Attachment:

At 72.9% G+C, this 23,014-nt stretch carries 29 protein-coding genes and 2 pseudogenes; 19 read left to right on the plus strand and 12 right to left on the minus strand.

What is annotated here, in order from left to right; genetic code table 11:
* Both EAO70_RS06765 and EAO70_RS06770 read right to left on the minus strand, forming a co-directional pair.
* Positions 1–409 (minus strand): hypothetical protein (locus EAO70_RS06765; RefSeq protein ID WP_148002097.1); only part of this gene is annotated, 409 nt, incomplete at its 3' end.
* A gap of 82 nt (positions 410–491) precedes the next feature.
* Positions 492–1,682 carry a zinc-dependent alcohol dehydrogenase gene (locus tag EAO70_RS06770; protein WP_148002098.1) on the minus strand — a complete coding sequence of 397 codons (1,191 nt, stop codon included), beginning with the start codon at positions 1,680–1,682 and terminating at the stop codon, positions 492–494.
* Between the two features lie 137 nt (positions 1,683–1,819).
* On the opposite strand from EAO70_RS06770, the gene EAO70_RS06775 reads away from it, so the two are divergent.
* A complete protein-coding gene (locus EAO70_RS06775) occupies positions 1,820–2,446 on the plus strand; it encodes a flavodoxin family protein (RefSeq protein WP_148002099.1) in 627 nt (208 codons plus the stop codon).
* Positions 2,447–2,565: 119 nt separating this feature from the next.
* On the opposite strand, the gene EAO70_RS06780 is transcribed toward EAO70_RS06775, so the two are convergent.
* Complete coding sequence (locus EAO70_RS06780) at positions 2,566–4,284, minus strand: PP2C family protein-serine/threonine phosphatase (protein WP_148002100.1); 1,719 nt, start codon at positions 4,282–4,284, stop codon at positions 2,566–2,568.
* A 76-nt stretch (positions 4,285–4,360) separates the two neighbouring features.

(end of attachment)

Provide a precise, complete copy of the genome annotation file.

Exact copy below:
At 72.9% G+C, this 23,014-nt stretch carries 29 protein-coding genes and 2 pseudogenes; 19 read left to right on the plus strand and 12 right to left on the minus strand.

What is annotated here, in order from left to right; genetic code table 11:
* Both EAO70_RS06765 and EAO70_RS06770 read right to left on the minus strand, forming a co-directional pair.
* Positions 1–409 (minus strand): hypothetical protein (locus EAO70_RS06765; RefSeq protein ID WP_148002097.1); only part of this gene is annotated, 409 nt, incomplete at its 3' end.
* A gap of 82 nt (positions 410–491) precedes the next feature.
* Positions 492–1,682 carry a zinc-dependent alcohol dehydrogenase gene (locus tag EAO70_RS06770; protein WP_148002098.1) on the minus strand — a complete coding sequence of 397 codons (1,191 nt, stop codon included), beginning with the start codon at positions 1,680–1,682 and terminating at the stop codon, positions 492–494.
* Between the two features lie 137 nt (positions 1,683–1,819).
* On the opposite strand from EAO70_RS06770, the gene EAO70_RS06775 reads away from it, so the two are divergent.
* A complete protein-coding gene (locus EAO70_RS06775) occupies positions 1,820–2,446 on the plus strand; it encodes a flavodoxin family protein (RefSeq protein WP_148002099.1) in 627 nt (208 codons plus the stop codon).
* Positions 2,447–2,565: 119 nt separating this feature from the next.
* On the opposite strand, the gene EAO70_RS06780 is transcribed toward EAO70_RS06775, so the two are convergent.
* Complete coding sequence (locus EAO70_RS06780) at positions 2,566–4,284, minus strand: PP2C family protein-serine/threonine phosphatase (protein WP_148002100.1); 1,719 nt, start codon at positions 4,282–4,284, stop codon at positions 2,566–2,568.
* A 76-nt stretch (positions 4,285–4,360) separates the two neighbouring features.